Friday, May 16, 2008

Summer Reading List

Dede of Diskusi Ekonomi once told me that according to the late Sumitro Djojohadikusumo, an Indonesian prominent economist and ex political rebel, intellectuals should speak French.

Who doesn't want to be seen as intellectual? With that spirit, I start to read Andre Malraux's Le Condition Humaine. But since I am at best a fake intellectual, I can only read its English translation.

Moreover, to justify my three percent of irrationality --and to avoid being labeled as narrow minded immoral psychology illiterate (ha!)--, I have Daniel Gilbert's Stumbling on Happiness and Marc Hauser's Moral Minds on my desk now. I've just finished Thaler and Sunstein's Nudge that proposes some measures of libertarian paternalism to improve your life (yeah, right)

After learning some introduction to behavioral economics (and the role of psychology in economics), I must admit that I think I suffer from confirmation bias: instead of weakening my rational choice approach, those conflicting information makes me feel the other way around.

I like the readings though, and so far I find the best short summary on the topic is Matthew Rabin's Psychology and Economics, JEL, vol (36) 1, 1998.

On top of my pile of books, there is a promising novel by Jiang Rong, Wolf Totem. The first half of first paragraph reads:
As Chen Zhen looked through the telescope from his hiding place in the snow cave, he saw the steely gaze of a Mongolian grassland wolf. The fine hairs on his body rose up like porcupine quills, virtually pulling his shirt away from his skin.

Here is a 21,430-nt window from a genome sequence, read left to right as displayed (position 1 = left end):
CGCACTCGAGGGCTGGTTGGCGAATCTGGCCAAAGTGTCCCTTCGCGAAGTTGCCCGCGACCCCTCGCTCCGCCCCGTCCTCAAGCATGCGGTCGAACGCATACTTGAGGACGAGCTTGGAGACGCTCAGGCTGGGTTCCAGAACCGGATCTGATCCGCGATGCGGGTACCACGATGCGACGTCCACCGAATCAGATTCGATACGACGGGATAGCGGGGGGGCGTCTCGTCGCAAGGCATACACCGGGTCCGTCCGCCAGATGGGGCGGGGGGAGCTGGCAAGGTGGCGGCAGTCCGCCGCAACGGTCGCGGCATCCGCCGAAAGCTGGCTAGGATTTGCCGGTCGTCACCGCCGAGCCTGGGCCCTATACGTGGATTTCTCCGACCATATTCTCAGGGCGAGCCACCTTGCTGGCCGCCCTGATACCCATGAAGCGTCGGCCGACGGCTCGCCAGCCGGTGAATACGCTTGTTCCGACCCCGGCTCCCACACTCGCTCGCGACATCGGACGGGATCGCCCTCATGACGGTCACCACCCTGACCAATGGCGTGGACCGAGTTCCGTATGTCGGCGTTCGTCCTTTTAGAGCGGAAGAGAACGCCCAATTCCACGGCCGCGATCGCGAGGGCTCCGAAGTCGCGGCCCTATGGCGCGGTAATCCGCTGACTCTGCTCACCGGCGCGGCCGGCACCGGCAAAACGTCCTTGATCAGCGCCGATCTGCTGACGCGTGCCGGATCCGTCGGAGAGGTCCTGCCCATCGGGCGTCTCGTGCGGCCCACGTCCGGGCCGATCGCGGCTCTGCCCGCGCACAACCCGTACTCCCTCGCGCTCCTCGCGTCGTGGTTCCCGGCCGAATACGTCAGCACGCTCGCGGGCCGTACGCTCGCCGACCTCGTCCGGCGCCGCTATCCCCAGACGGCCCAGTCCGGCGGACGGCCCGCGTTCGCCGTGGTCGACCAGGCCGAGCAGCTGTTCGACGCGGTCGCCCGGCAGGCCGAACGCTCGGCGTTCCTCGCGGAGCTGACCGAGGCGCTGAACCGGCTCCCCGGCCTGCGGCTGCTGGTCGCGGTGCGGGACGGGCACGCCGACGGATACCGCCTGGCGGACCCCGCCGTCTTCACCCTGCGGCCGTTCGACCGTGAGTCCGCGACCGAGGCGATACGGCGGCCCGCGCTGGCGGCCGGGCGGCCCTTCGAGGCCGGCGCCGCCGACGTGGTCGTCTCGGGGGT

I've never seen a Mongolian wolf, but those words captivate me.

At least that's the plan for summer. But as usual, it's always subject to (very likely) change. How do you call this irrationality, by the way?


  1. Daniel Gilbert's Stumbling on Happiness is v.v.good and engrossing. I finished it in less than 2 days. Yea it's that good. Also if you're into irrationality, which is irrational in way :) Dan Ariely's Predictably Irrational is an OK read btw.
    Oh, Hello by theway ...

  2. Debby, I have read Ariely's, and here is my posting on it.

  3. PRRI-Permesta is not really a rebel movement, thus Prof Sumitro is not an ex political rebel. I can say here as a correction movement, so he and the movement should be said as a corrector, "an action to rectify, to make right a wrong". At that time, Indonesia was in the period of "dead-lock economy" and the movement was to rectify that. Thank you.

  4. 'mistakes were made but not by me' (carol tavris & elliot aronson) is also a good one -- and it predicts the case (via cognitive dissonance theory) that reading irrational books is only going to make you even more rational.

  5. Rizal, mind procrastination - especially when the sun shines so lovely. But, since you are done with Thaler and Sunstein (good book, eh), some nudgin might help and you still a (paternalized) libertarian anyway:)

    Have a great summer (reading list)!

  6. Sonny, the problem is: if I know it's a nudge beforehand, then most likely the trick won't work for me :-). The problem, the procrastination, remains.